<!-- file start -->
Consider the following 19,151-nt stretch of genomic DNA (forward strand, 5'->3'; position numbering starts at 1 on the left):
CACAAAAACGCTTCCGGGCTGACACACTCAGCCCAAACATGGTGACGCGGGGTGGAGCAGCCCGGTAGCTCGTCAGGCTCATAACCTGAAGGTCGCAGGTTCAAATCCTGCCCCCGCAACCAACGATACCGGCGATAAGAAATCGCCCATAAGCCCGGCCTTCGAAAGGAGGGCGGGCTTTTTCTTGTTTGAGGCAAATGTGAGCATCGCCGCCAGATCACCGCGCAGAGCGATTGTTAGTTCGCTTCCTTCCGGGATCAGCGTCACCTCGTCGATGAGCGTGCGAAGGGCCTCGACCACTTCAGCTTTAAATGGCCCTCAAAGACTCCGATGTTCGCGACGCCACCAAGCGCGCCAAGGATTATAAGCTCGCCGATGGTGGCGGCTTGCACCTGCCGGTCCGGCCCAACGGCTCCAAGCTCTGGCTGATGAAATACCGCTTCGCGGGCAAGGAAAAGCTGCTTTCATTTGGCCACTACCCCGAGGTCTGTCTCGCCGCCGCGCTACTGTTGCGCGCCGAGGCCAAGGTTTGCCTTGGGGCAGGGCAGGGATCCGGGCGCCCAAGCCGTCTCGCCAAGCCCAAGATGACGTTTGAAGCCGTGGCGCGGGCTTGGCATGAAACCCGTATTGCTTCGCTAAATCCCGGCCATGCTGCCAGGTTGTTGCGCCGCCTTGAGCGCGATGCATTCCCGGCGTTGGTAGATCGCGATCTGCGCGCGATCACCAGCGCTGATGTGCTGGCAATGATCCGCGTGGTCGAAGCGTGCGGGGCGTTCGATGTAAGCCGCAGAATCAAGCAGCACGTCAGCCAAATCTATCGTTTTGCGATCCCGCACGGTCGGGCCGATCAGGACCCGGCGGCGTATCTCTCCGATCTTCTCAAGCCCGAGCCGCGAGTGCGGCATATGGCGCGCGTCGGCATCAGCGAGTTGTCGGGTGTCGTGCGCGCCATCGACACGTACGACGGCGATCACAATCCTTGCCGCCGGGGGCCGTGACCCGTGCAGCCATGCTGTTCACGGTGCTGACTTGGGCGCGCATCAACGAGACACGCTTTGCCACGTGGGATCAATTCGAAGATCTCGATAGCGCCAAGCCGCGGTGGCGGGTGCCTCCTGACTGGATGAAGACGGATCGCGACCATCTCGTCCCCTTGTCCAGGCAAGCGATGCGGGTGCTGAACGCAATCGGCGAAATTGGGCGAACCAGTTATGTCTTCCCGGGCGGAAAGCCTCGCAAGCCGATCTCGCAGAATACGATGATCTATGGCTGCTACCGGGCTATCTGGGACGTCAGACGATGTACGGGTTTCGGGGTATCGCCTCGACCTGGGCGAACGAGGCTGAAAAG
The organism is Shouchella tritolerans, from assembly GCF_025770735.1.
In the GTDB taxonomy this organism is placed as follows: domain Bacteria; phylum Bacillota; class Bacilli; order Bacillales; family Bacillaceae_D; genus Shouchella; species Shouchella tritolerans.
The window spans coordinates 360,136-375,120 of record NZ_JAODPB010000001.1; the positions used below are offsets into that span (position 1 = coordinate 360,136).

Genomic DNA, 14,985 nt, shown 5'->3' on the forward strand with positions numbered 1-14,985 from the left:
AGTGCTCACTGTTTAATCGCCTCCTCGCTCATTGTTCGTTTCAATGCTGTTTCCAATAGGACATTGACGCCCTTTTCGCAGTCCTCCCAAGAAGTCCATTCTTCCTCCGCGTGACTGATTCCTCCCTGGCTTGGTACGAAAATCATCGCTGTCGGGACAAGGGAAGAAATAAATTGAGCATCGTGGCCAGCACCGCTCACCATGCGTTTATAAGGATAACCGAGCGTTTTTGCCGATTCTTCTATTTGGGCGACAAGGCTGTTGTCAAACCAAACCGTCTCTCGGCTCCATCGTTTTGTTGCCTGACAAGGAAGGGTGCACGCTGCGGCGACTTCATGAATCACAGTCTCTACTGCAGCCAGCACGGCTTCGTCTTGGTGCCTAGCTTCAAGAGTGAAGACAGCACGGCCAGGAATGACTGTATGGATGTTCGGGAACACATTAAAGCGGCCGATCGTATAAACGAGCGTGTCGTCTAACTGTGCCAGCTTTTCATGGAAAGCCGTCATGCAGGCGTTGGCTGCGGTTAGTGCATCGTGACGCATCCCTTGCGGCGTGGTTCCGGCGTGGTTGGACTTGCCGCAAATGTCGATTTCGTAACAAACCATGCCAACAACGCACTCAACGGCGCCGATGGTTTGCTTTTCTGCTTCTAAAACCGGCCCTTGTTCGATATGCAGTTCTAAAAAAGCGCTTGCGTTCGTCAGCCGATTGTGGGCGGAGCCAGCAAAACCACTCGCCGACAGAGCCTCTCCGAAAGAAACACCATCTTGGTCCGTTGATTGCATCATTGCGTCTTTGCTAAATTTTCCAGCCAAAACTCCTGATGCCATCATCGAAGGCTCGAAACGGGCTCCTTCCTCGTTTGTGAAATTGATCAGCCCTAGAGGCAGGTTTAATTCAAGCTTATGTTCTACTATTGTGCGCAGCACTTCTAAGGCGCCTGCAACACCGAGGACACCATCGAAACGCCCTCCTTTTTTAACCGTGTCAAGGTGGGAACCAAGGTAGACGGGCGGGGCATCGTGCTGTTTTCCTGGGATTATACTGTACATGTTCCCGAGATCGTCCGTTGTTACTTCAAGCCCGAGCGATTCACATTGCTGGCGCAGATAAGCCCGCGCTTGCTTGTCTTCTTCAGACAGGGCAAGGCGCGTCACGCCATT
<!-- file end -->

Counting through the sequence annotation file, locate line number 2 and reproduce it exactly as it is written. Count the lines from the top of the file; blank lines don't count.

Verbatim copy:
CACAAAAACGCTTCCGGGCTGACACACTCAGCCCAAACATGGTGACGCGGGGTGGAGCAGCCCGGTAGCTCGTCAGGCTCATAACCTGAAGGTCGCAGGTTCAAATCCTGCCCCCGCAACCAACGATACCGGCGATAAGAAATCGCCCATAAGCCCGGCCTTCGAAAGGAGGGCGGGCTTTTTCTTGTTTGAGGCAAATGTGAGCATCGCCGCCAGATCACCGCGCAGAGCGATTGTTAGTTCGCTTCCTTCCGGGATCAGCGTCACCTCGTCGATGAGCGTGCGAAGGGCCTCGACCACTTCAGCTTTAAATGGCCCTCAAAGACTCCGATGTTCGCGACGCCACCAAGCGCGCCAAGGATTATAAGCTCGCCGATGGTGGCGGCTTGCACCTGCCGGTCCGGCCCAACGGCTCCAAGCTCTGGCTGATGAAATACCGCTTCGCGGGCAAGGAAAAGCTGCTTTCATTTGGCCACTACCCCGAGGTCTGTCTCGCCGCCGCGCTACTGTTGCGCGCCGAGGCCAAGGTTTGCCTTGGGGCAGGGCAGGGATCCGGGCGCCCAAGCCGTCTCGCCAAGCCCAAGATGACGTTTGAAGCCGTGGCGCGGGCTTGGCATGAAACCCGTATTGCTTCGCTAAATCCCGGCCATGCTGCCAGGTTGTTGCGCCGCCTTGAGCGCGATGCATTCCCGGCGTTGGTAGATCGCGATCTGCGCGCGATCACCAGCGCTGATGTGCTGGCAATGATCCGCGTGGTCGAAGCGTGCGGGGCGTTCGATGTAAGCCGCAGAATCAAGCAGCACGTCAGCCAAATCTATCGTTTTGCGATCCCGCACGGTCGGGCCGATCAGGACCCGGCGGCGTATCTCTCCGATCTTCTCAAGCCCGAGCCGCGAGTGCGGCATATGGCGCGCGTCGGCATCAGCGAGTTGTCGGGTGTCGTGCGCGCCATCGACACGTACGACGGCGATCACAATCCTTGCCGCCGGGGGCCGTGACCCGTGCAGCCATGCTGTTCACGGTGCTGACTTGGGCGCGCATCAACGAGACACGCTTTGCCACGTGGGATCAATTCGAAGATCTCGATAGCGCCAAGCCGCGGTGGCGGGTGCCTCCTGACTGGATGAAGACGGATCGCGACCATCTCGTCCCCTTGTCCAGGCAAGCGATGCGGGTGCTGAACGCAATCGGCGAAATTGGGCGAACCAGTTATGTCTTCCCGGGCGGAAAGCCTCGCAAGCCGATCTCGCAGAATACGATGATCTATGGCTGCTACCGGGCTATCTGGGACGTCAGACGATGTACGGGTTTCGGGGTATCGCCTCGACCTGGGCGAACGAGGCTGAAAAG